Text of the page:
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Better Batteries for Low-Emission Autos October 8, 2008

Posted by OldGuy in battery efficiency.
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One of the biggest problems in moving toward electric or hybrid autos is the ability to generate and store the electricity.  Gasoline is reasonably efficient in creating power from a given volume of source material.  Nothing* is more efficient in safely generating the kinds of speed and endurance needed to propel our autos and trucks down the highways and across the country.

But that doesn’t mean we’ve given up on electric as a transportation mode.  Trains have overcome the challenge, to a degree.  Although they burn diesel, it is to fire the on-board electric generators.  You need electric power to effectively link multiple drive engines, and the diesel – electric combination is effective at moving large quantity of goods long distances at acceptable speeds efficiently.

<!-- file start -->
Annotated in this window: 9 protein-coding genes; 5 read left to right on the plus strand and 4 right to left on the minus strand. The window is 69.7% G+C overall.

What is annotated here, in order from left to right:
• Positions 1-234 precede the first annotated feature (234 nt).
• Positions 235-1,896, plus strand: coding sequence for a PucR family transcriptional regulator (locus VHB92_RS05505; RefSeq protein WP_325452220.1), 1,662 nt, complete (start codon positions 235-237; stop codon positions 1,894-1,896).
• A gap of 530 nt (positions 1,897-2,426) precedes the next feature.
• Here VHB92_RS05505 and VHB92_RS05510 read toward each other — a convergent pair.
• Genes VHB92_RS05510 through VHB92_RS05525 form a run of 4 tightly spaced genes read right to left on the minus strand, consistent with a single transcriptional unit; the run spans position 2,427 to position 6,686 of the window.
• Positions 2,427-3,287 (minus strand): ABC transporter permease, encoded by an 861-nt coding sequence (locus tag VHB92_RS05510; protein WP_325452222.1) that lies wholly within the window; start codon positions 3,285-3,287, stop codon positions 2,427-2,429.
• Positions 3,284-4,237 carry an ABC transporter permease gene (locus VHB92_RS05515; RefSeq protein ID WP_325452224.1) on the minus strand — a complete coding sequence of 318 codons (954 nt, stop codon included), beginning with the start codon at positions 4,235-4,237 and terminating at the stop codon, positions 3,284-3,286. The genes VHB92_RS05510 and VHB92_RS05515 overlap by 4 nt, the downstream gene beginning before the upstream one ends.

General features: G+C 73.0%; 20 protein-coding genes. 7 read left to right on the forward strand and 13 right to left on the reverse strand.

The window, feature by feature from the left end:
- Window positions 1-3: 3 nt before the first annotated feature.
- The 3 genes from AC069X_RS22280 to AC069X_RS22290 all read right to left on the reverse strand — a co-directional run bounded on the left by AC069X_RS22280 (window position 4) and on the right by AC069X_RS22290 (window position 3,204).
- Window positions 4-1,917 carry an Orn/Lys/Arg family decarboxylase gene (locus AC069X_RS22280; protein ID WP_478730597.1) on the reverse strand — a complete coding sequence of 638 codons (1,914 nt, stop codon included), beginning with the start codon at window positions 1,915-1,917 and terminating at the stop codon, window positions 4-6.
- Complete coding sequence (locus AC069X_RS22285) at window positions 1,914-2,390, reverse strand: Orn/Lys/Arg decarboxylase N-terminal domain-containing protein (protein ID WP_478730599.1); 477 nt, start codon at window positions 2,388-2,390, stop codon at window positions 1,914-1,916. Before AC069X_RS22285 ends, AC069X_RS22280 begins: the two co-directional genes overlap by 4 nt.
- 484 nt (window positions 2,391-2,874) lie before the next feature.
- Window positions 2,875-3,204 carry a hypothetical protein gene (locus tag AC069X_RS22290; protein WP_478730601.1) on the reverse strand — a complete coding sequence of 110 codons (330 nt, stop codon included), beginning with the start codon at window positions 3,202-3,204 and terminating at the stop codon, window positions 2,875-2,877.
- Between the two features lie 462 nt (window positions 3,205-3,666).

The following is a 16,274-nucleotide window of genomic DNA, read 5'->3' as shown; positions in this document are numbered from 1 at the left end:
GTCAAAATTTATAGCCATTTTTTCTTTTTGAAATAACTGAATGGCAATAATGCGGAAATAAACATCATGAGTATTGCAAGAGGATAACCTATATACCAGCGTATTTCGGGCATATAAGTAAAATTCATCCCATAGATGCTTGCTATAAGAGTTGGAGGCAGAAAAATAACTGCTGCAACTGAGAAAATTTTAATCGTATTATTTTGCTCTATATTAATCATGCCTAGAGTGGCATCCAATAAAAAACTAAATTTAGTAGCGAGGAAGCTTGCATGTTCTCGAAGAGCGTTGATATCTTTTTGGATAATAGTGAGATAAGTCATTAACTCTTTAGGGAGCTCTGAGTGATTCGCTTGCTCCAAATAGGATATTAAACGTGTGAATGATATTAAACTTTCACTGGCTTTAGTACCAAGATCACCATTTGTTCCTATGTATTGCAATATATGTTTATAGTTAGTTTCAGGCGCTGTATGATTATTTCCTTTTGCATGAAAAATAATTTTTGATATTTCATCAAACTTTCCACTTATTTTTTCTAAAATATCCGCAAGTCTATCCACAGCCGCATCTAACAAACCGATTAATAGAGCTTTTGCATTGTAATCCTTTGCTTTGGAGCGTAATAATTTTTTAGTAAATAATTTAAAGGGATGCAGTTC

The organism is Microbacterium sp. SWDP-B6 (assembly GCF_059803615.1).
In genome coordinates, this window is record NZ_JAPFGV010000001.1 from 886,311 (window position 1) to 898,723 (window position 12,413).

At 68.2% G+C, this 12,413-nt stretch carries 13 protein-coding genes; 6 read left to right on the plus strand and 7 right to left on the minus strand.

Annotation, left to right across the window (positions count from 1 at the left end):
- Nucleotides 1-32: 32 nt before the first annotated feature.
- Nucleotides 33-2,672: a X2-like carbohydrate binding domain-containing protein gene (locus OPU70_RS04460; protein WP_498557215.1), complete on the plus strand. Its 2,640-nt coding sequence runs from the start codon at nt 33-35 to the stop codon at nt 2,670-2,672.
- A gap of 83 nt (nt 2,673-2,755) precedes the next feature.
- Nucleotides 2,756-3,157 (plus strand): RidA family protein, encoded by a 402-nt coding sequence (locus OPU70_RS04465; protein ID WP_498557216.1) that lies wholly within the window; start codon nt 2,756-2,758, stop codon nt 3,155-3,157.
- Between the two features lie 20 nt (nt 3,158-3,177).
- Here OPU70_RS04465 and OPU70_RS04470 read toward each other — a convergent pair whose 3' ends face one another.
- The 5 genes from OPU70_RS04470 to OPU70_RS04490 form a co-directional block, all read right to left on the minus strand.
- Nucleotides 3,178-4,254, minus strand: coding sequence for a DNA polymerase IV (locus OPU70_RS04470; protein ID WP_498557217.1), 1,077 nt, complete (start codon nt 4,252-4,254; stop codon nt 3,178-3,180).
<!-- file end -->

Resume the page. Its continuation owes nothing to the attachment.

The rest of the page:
And that’s the basis of our hybrid passenger autos.  The gasoline-powered drive engine also generates electricity, which is used for cruising or slow stop and go driving.  The long pole has been battery efficiency.

Exxon/Mobil has announced improvements in the Lithium-Ion (LIon) batteries that boost the storage efficiencies.  LI-on batteries are generally more sensitive to heat and will degrade performance in high-heat environments, like the auto.

The improvement from Exxon/Mobil is a separator film that is used between the cathode and anode inside the battery.  The thinner the separator, the easier the charge moves between the poles, but thin films tend to break down/wear out quickly.  This new film is super-thin but with increased durability for thousands of charge/discharge cycles.

Batteries using this new separator are smaller and lighter for the same energy output, meaning the vehicles carrying them can be lighter and more efficient.

It’s not a total solution, but is a positive step toward the desired end goal of efficient electric vehicles.

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*Nuclear is more efficient, but the safety considerations preclude its widespread use for passenger cars.  The risks are just too great.

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